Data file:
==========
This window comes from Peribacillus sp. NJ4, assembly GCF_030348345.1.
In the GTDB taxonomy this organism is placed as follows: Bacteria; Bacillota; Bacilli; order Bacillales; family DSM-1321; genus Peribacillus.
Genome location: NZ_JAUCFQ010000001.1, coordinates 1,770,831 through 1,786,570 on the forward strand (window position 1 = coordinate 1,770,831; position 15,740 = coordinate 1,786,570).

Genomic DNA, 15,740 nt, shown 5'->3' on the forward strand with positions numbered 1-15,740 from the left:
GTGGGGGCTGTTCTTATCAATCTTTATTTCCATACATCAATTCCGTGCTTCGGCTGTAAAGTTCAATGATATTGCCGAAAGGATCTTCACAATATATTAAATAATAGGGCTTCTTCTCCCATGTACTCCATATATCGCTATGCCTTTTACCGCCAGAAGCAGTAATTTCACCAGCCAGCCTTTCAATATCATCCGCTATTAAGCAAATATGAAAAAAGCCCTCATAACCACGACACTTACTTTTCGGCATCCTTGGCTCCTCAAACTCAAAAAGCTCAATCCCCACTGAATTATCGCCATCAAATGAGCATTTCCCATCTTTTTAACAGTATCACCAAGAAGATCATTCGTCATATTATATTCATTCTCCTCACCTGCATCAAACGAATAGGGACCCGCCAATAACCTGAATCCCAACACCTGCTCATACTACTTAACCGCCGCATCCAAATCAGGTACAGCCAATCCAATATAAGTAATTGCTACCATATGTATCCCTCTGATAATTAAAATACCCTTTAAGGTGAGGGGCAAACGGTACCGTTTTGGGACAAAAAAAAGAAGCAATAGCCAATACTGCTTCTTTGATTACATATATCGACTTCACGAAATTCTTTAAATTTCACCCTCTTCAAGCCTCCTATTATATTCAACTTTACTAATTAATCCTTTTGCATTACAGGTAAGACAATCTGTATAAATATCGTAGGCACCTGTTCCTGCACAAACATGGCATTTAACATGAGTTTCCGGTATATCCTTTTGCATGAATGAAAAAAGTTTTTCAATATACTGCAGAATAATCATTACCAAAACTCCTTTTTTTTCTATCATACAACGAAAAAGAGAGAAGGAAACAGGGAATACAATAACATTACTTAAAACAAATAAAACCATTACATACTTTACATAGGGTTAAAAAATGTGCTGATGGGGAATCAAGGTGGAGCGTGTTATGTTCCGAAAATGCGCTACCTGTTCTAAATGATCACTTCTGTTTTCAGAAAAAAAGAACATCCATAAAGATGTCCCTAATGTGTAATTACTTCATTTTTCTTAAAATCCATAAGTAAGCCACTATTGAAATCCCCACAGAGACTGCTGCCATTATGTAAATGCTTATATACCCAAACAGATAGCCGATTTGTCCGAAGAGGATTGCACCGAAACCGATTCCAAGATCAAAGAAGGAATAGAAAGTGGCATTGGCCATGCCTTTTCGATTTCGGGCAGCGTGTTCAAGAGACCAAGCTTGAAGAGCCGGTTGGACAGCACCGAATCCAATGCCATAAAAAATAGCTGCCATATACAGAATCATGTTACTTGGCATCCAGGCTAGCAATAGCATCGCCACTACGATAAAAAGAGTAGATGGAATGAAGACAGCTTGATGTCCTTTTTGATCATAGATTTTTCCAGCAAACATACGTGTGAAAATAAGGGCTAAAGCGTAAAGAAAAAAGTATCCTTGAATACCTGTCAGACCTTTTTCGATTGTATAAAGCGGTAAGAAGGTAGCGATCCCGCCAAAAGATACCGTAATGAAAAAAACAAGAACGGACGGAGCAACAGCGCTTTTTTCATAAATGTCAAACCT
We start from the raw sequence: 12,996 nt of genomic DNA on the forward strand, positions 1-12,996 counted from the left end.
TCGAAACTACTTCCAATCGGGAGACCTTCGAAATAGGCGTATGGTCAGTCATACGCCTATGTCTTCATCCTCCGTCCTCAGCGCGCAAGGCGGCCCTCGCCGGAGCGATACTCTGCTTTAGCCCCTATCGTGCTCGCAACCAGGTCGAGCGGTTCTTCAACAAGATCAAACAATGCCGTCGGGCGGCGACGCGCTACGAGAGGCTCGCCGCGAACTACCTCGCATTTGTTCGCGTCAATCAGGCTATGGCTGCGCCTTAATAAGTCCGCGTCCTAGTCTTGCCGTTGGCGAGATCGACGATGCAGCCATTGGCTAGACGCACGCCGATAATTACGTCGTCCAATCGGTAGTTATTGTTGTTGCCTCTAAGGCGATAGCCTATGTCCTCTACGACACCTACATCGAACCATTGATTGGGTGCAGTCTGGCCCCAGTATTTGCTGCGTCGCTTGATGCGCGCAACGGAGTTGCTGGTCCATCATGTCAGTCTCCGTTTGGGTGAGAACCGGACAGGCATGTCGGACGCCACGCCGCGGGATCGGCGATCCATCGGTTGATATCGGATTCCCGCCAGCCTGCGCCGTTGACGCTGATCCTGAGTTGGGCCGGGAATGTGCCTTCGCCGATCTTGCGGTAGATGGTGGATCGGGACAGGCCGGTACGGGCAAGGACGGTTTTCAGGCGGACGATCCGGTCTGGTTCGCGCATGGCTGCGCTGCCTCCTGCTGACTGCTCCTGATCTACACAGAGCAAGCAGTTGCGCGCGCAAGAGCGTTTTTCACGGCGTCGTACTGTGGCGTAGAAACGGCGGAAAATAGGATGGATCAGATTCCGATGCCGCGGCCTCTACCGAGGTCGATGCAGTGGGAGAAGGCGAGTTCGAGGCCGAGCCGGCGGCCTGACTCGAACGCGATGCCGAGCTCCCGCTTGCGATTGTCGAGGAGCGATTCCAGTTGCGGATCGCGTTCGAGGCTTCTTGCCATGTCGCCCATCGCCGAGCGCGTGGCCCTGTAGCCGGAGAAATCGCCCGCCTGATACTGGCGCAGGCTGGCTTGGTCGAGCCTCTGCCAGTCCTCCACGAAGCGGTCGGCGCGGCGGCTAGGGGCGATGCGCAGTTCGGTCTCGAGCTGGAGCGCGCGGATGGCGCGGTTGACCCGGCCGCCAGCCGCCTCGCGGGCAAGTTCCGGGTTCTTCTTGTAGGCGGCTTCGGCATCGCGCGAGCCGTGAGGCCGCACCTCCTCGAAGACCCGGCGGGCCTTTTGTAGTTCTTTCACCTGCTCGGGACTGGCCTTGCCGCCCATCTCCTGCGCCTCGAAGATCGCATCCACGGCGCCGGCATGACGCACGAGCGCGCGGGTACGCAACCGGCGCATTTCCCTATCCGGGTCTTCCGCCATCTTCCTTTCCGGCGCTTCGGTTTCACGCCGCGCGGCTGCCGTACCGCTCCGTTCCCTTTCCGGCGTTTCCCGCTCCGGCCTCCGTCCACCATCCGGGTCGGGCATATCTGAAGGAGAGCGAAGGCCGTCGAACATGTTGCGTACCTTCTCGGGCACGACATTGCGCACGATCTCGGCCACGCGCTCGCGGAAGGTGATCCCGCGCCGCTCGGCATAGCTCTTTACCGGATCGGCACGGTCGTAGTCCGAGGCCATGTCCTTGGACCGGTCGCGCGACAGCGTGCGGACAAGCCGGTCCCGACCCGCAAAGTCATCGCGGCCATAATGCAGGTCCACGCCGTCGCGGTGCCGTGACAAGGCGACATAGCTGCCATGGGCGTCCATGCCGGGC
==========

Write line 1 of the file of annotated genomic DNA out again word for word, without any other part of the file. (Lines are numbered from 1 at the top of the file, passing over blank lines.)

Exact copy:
This window comes from Peribacillus sp. NJ4, assembly GCF_030348345.1.